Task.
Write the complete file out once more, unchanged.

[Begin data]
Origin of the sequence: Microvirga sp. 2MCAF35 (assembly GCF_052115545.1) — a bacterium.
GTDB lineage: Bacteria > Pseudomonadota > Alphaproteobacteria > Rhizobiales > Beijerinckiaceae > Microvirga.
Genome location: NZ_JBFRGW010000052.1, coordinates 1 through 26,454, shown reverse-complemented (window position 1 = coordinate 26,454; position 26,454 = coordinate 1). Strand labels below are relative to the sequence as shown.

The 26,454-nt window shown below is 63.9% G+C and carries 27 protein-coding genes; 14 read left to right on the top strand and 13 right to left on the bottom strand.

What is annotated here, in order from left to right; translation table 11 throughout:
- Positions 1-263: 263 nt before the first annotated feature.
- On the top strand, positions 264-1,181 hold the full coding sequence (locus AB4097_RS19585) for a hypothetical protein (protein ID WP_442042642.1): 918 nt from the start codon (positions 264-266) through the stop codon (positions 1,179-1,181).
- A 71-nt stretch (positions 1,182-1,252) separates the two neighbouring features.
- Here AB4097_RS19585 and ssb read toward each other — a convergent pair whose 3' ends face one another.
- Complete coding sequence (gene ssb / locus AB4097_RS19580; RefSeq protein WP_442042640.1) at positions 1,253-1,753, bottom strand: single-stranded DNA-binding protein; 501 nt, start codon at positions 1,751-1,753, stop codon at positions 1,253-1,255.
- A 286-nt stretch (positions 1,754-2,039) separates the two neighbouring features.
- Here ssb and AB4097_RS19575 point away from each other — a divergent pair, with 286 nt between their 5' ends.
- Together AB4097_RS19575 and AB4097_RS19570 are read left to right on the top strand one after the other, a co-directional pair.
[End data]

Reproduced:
Origin of the sequence: Microvirga sp. 2MCAF35 (assembly GCF_052115545.1) — a bacterium.
GTDB lineage: Bacteria > Pseudomonadota > Alphaproteobacteria > Rhizobiales > Beijerinckiaceae > Microvirga.
Genome location: NZ_JBFRGW010000052.1, coordinates 1 through 26,454, shown reverse-complemented (window position 1 = coordinate 26,454; position 26,454 = coordinate 1). Strand labels below are relative to the sequence as shown.

The 26,454-nt window shown below is 63.9% G+C and carries 27 protein-coding genes; 14 read left to right on the top strand and 13 right to left on the bottom strand.

What is annotated here, in order from left to right; translation table 11 throughout:
- Positions 1-263: 263 nt before the first annotated feature.
- On the top strand, positions 264-1,181 hold the full coding sequence (locus AB4097_RS19585) for a hypothetical protein (protein ID WP_442042642.1): 918 nt from the start codon (positions 264-266) through the stop codon (positions 1,179-1,181).
- A 71-nt stretch (positions 1,182-1,252) separates the two neighbouring features.
- Here AB4097_RS19585 and ssb read toward each other — a convergent pair whose 3' ends face one another.
- Complete coding sequence (gene ssb / locus AB4097_RS19580; RefSeq protein WP_442042640.1) at positions 1,253-1,753, bottom strand: single-stranded DNA-binding protein; 501 nt, start codon at positions 1,751-1,753, stop codon at positions 1,253-1,255.
- A 286-nt stretch (positions 1,754-2,039) separates the two neighbouring features.
- Here ssb and AB4097_RS19575 point away from each other — a divergent pair, with 286 nt between their 5' ends.
- Together AB4097_RS19575 and AB4097_RS19570 are read left to right on the top strand one after the other, a co-directional pair.